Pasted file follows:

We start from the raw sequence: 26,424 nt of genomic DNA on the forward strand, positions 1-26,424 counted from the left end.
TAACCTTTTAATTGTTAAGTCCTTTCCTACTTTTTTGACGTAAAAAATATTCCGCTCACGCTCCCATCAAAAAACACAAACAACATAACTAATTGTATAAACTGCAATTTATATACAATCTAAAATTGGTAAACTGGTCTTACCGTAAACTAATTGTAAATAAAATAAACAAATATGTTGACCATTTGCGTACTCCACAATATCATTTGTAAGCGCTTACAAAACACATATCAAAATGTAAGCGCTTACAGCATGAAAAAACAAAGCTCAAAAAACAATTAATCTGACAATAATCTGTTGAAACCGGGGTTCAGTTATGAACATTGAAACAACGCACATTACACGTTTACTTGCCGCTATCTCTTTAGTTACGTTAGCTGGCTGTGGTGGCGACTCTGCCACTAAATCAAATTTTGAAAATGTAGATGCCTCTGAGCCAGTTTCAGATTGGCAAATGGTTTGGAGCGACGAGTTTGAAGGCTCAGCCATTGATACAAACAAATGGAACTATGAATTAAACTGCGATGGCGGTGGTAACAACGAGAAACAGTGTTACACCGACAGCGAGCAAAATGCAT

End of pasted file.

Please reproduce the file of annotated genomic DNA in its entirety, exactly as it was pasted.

We start from the raw sequence: 26,424 nt of genomic DNA on the forward strand, positions 1-26,424 counted from the left end.
TAACCTTTTAATTGTTAAGTCCTTTCCTACTTTTTTGACGTAAAAAATATTCCGCTCACGCTCCCATCAAAAAACACAAACAACATAACTAATTGTATAAACTGCAATTTATATACAATCTAAAATTGGTAAACTGGTCTTACCGTAAACTAATTGTAAATAAAATAAACAAATATGTTGACCATTTGCGTACTCCACAATATCATTTGTAAGCGCTTACAAAACACATATCAAAATGTAAGCGCTTACAGCATGAAAAAACAAAGCTCAAAAAACAATTAATCTGACAATAATCTGTTGAAACCGGGGTTCAGTTATGAACATTGAAACAACGCACATTACACGTTTACTTGCCGCTATCTCTTTAGTTACGTTAGCTGGCTGTGGTGGCGACTCTGCCACTAAATCAAATTTTGAAAATGTAGATGCCTCTGAGCCAGTTTCAGATTGGCAAATGGTTTGGAGCGACGAGTTTGAAGGCTCAGCCATTGATACAAACAAATGGAACTATGAATTAAACTGCGATGGCGGTGGTAACAACGAGAAACAGTGTTACACCGACAGCGAGCAAAATGCAT